Vertical Limit

by

Hung up? Don’t look down.
  • Hung up? Don’t look down.

Loss and grief (with winning sometimes being the choice of how and what to lose), blood, ice and tears lie beneath the avalanches and explosions of Vertical Limit.

Peter Garrett (Chris O’Donnell, The Bachelor) and his younger sister, Annie (Robin Tunney, End of Days), are mountaineers by blood. A disaster during a family climbing expedition forces Peter to make an unthinkable choice that saves his sister’s life, a choice she can’t accept and won’t forgive. Their paths cross three years later in the Himalayas at the base of the K2 peak. Annie is a member of billionaire adventurer Elliot Vaughn’s (Bill Paxton, U-571) climbing team. The reception she gives her brother is not much warmer than the arctic air.

When Vaughn’s snow-blind ambition has deadly consequences, Peter scrapes together a motley crew of climbers for a nearly impossible rescue mission. Above the vertical limit of 24,000 ft., Annie and the other survivors of her team have less than 36 hours to live. Peter recruits weathered mountaineer Montgomery Wick (Scott Glenn, Firestorm), who holds the speed record for ascending K2, and sets out to save his sister’s life for a second time, to grab at a second chance.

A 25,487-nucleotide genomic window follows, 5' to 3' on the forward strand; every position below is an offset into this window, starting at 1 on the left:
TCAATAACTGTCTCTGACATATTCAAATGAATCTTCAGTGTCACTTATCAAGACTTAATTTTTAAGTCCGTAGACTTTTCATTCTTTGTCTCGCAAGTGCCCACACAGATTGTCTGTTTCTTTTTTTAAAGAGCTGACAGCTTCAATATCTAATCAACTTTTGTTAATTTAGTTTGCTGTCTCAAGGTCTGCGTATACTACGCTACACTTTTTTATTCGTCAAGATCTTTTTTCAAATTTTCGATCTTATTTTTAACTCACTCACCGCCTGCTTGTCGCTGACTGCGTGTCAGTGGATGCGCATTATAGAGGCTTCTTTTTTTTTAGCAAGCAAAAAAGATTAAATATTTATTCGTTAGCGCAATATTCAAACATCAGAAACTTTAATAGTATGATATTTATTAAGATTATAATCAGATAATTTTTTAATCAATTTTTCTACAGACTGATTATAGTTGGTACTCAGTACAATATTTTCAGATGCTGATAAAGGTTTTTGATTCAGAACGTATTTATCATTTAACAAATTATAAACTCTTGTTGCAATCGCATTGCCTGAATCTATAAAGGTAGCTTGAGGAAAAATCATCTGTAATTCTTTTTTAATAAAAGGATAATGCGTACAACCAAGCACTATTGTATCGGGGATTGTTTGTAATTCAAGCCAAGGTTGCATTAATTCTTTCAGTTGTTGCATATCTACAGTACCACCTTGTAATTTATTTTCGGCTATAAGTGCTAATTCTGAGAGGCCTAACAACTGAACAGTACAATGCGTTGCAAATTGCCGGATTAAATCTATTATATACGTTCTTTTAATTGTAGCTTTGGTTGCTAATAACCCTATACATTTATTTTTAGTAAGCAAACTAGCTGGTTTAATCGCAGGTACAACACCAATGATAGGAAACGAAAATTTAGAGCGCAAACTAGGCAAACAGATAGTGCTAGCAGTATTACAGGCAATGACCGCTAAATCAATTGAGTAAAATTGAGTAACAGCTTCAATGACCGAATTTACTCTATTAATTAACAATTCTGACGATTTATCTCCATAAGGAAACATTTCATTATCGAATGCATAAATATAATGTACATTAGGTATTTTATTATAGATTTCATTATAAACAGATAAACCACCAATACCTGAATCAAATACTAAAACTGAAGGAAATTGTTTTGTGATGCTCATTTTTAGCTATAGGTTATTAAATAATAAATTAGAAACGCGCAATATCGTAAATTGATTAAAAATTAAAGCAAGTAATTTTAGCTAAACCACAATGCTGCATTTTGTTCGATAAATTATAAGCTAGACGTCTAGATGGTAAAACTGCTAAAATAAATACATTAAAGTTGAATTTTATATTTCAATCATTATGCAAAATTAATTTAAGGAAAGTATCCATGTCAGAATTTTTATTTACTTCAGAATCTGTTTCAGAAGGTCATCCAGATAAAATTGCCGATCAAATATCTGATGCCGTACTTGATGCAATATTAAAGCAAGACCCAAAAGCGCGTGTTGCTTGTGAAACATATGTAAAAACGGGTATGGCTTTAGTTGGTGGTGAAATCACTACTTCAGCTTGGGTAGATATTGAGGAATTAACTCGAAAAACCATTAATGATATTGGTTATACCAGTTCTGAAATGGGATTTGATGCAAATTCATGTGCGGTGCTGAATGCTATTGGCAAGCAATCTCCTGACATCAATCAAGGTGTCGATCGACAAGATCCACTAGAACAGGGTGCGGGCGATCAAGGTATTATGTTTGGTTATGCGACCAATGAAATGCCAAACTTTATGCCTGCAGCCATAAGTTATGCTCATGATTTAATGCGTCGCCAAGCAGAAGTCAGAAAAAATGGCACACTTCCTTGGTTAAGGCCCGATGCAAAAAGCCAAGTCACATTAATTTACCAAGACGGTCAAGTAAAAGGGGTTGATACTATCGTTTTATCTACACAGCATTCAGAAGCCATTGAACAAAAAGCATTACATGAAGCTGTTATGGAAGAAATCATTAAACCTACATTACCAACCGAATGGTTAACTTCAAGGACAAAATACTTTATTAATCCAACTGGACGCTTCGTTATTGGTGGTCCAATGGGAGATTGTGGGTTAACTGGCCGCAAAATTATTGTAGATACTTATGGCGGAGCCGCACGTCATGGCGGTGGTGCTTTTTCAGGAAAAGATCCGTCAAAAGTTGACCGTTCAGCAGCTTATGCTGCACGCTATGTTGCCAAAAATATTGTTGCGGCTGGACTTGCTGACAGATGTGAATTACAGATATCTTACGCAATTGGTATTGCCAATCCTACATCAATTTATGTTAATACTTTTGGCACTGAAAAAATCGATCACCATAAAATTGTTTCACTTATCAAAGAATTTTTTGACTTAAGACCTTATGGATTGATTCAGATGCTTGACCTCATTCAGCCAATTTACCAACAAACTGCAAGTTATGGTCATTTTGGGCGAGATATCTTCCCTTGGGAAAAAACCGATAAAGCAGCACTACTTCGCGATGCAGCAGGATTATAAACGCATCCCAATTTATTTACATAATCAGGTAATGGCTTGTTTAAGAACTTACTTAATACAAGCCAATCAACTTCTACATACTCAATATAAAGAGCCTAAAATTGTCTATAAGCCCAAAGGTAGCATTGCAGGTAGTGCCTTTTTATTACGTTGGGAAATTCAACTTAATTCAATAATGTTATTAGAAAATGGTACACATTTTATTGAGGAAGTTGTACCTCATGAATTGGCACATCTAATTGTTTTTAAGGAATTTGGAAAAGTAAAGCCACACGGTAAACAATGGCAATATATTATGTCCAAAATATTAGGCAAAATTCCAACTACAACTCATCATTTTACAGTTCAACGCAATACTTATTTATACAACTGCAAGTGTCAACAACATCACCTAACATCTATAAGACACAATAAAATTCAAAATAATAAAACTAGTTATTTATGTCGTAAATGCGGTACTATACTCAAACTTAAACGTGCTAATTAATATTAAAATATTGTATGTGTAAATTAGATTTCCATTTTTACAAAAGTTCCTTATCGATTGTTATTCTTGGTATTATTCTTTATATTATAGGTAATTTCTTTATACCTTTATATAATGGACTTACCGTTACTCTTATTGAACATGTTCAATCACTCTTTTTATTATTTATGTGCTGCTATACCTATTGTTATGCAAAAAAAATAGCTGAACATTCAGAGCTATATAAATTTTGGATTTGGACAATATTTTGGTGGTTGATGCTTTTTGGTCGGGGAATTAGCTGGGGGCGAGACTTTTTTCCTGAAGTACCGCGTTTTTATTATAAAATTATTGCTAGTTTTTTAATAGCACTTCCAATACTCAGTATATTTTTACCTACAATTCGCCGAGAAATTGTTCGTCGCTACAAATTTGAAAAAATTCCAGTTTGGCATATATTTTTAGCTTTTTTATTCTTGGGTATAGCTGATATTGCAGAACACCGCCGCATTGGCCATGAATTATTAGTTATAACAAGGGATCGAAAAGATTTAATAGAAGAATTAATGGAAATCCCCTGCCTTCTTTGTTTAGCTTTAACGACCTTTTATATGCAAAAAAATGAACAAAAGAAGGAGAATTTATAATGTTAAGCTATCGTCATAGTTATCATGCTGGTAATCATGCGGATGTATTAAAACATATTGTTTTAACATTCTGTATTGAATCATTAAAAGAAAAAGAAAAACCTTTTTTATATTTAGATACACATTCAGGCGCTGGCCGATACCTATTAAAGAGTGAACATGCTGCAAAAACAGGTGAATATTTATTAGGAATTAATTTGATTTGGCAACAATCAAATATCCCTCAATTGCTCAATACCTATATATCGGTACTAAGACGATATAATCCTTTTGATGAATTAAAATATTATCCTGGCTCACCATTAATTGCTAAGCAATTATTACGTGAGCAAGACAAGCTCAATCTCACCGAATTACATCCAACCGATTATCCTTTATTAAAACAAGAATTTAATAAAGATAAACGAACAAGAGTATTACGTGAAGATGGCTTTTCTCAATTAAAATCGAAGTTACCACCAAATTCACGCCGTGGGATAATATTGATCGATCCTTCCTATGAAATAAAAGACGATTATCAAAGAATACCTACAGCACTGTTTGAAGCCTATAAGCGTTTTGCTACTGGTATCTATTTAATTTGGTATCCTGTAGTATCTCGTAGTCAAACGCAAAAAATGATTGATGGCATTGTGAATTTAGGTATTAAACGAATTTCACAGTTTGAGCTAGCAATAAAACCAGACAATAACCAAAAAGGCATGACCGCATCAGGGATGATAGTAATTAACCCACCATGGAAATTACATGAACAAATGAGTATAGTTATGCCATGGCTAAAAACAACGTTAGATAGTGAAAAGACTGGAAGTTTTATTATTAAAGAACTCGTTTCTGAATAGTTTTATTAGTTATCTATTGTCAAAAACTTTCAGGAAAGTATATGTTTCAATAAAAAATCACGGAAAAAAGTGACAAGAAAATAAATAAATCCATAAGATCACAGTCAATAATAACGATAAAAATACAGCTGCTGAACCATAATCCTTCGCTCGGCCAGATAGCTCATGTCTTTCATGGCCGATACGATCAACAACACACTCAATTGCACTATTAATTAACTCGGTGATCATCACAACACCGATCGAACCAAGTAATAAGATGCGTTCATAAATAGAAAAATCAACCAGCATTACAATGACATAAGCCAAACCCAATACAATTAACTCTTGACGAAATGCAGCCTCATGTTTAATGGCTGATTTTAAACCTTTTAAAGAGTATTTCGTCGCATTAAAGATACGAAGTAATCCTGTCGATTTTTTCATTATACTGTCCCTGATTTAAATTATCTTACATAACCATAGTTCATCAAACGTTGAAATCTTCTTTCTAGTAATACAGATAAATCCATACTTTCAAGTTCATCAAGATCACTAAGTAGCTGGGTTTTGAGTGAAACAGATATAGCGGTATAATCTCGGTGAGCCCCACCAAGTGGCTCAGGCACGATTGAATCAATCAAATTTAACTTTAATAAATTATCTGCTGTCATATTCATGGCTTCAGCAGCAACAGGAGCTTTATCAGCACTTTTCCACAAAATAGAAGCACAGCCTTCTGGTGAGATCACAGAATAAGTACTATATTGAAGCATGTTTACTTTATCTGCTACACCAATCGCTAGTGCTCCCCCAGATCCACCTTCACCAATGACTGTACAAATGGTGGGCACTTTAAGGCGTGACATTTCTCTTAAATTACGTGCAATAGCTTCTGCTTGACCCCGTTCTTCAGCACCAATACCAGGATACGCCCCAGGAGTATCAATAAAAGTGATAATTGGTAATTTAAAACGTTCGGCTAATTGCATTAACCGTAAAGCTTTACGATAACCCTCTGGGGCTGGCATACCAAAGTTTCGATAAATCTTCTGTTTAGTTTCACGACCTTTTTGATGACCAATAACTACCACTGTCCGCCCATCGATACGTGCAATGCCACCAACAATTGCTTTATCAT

The world of Vertical Limit is Hollywood big with hyperreal climbing stunts, explosions and computer graphic-enhanced avalanches: It’s a thrill ride. But as Hollywood as it looks, at its heart a family drama motivates this tale of man (and woman) against nature.

Vertical Limit has its flaws. After one of the most stunning opening sequences of the year, its script falters, suffering a lag while establishing characters (some, crude stereotypes) and the dangers of K2.

When Peter arrives at the foot of the mountain, he takes a moment to regard a tall and growing memorial — names carved, photographs affixed — to climbers the peak has claimed. When he returns just days and hours later, there are more names and more photographs. At the Vertical Limit, death seems to wait patiently in the snow and the rarefied air — but life, ironically, starved of oxygen, seems to burn more brightly.

E-mail James Keith La Croix at letters@metrotimes.com.

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